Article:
Cube is a German bike manufacturer which boasts a wide ranging stable, with road bikes for racers, endurance plodders and everyone in between as well as a full roster of mountain bikes, hybrids and kids bikes.
Founded in 1993 and based in Waldershof, Cube is responsible for the race ready Litening C:68 SL, raced by UCI Pro-Conti team, Circus Wanty–Gobert.
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We’ve taken a look at the models available to give you a little help if you’re shopping within the range.
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Cube Litening C:68X
The Litening frames feature an aggressive geometry designed to suit racing cyclists. The most recent re-design saw the Litening gain added aerodynamic features, the brand says development involved 1000 hours of computer modelling and over 100 hours of wind tunnel testing.
The bike takes notes from the Aerium C:68 time trial bike, and has been carefully designed to be just inside UCI limits. The Litening C:68 range consists of several rungs: the SLT, SL, ‘Race’ and ‘Pro’. Each boasts the brand’s very best C:68X carbon, and identical race fit geometry.
The differences are in the spec level. Top of the range, the SLT features SRAM Red eTap AXS and DT Swiss ARC 1100 Dicut 62 wheels with ceramic bearings. The entry level model is the Pro, with Ultegra Di2, Newmen Evolution SLR 32 wheels.
Cube Agree C:62
The Cube C:62 range is the brand’s ‘jack of all trades’ – the idea being you can use this bike to commute, for easy spins, sportives or to race, thanks to a blend of endurance geo with nimble handling, comfort, and even aerodynamics.
In terms of geometry, the Agree is less aggressive than the Litening, but more so than the Attain – sitting it comfortably in the middle of the range when it comes to long and low vs upright. The carbon used across the range is the second-to-top-end C:62.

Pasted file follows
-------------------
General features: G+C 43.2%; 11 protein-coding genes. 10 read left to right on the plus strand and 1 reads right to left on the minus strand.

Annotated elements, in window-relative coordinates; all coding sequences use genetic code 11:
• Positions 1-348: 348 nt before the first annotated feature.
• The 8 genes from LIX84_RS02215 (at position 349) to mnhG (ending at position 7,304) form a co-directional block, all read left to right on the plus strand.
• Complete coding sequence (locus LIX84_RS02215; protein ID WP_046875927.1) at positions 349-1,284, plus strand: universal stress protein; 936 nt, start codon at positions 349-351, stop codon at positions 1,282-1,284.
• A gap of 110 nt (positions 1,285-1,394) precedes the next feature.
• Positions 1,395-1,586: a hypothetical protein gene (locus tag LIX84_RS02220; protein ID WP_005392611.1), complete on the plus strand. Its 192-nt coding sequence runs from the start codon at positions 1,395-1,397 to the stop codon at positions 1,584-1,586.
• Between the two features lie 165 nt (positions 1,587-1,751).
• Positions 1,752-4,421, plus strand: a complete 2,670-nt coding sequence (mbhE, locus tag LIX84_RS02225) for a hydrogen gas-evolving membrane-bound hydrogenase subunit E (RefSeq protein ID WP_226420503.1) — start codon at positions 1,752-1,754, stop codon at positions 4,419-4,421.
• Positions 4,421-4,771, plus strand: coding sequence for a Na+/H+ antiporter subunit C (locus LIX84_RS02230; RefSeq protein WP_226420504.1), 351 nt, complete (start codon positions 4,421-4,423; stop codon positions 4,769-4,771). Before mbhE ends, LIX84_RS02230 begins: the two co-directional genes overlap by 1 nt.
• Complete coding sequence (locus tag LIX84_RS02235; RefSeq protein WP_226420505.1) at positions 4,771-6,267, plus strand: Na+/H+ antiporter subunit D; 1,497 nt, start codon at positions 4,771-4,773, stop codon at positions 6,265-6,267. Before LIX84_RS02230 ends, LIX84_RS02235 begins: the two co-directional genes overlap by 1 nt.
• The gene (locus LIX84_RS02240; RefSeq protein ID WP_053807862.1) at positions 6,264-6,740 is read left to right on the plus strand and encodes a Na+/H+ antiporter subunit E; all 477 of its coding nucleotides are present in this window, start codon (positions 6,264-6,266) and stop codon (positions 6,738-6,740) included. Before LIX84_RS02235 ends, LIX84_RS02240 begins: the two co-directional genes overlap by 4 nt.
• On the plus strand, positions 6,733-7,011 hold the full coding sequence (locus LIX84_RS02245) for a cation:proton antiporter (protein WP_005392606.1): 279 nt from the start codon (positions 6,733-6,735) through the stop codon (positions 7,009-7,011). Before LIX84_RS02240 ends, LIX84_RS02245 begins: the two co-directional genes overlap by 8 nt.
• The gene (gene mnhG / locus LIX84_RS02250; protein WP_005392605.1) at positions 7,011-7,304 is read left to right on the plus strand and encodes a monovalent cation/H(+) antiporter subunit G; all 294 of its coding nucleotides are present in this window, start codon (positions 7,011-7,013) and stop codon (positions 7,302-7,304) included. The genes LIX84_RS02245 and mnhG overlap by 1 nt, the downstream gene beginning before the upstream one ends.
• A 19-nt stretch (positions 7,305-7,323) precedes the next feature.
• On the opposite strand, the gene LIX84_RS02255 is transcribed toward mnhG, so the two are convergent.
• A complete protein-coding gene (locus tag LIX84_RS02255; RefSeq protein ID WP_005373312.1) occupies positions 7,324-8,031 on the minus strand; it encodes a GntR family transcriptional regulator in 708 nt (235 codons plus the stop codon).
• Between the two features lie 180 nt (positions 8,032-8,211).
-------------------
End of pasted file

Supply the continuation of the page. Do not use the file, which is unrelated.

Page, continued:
All models are disc brake and the range starts with the Agree C:62 Race, sporting an Ultegra hydraulic groupset. The top end build, on the other hand, is specced with the 2×12 SRAM Force AXS wireless groupset.
The Attain is Cube’s most endurance focused frame, featuring its most relaxed road going geometry. The Cube CSL Race Carbon fork is used across all models to soften road vibration, whilst aero Flex Stays at the rear are narrow to cover off the same job.
There are rim and disc brake models, with the range starting out with an aluminium frame and Shimano Claris groupset. The nine-bike line-up includes a carbon frame and a mixture of Shimano Ultegra and 105 with rotor stoppers.
Cube Cross Race C:62 SLT
In the Cube Cross Race cyclocross range, the range-topping Cross Race C:62 SLT comes with an all-carbon, premium grade frame and fork, along with a carbon cockpit and wheels.
The drivetrain is SRAM Force eTap AXS and Cube routes the rear brake hose through the bike’s head tube. Cube says that this eliminates cable rub and allowed it to develop a lighter down tube with less reinforcement.
Cube’s party trick on the Cross Race is the use of cable routing through the head tube, as opposed to the down tube. This keeps the cables well out of harm’s way, and means that the downtube can be slimmed down. All bikes in this range use disc brakes, though frame material and groupsets vary as you move through the models.
The Cube Nuroad is the brand’s adventure-focussed bike. The bikes have tyre clearance for rubber as wide as 40c and are spec’d with disc brakes.
This year carbon frames have been introduced to the range, with the top model sporting a “mullet” drivetrain: road shifters are combined with a mountain bike cassette and derailleur to give a monstrous 10–50 tooth spread.
Models begin with an alloy frame and Shimano Tiagra groupset. Attention has been paid to the brake calipers though, with flat mount TRP Spyres being utilised. These calipers actuate both pads – similar to a hydraulic set-up – and are a significant improvement over other mechanical discs.
Cube bikes: about the brand
Cube is a German bike brand which was founded in 1993 by Marcus Pürner – initially making his debut using a 50 square metre area in his father’s furniture factory.
The headquarters remain in the same town, Waldershof in Germany. The company has, however, expanded substantially, now using a 20,000 square metre facility.
Most renowned for its mountain bikes, Cube also manufactures a wide variety of road bikes – and these have featured at the Tour de France, ridden by wild card team Wanty–Groupe Gobert.
As well as bicycles, Cube also creates a wide range of clothing and accessories for road and mountain bikers, from jerseys and bib shorts to shoes and helmets.